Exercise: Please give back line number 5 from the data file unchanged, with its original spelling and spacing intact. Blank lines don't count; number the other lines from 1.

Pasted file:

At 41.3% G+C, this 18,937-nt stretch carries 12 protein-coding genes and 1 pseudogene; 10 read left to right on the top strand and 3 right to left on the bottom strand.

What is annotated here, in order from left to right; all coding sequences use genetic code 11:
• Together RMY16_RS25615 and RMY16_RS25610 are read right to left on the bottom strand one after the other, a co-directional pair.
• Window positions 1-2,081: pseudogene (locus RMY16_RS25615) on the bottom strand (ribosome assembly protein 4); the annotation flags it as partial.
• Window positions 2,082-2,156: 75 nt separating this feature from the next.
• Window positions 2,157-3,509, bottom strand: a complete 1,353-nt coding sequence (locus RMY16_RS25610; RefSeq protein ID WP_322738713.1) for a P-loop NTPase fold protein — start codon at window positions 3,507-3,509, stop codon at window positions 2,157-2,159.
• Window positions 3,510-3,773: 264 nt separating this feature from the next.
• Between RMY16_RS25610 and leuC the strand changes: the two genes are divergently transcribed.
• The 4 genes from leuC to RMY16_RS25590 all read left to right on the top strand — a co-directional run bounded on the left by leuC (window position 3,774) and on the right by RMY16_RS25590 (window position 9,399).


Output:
• Window positions 2,082-2,156: 75 nt separating this feature from the next.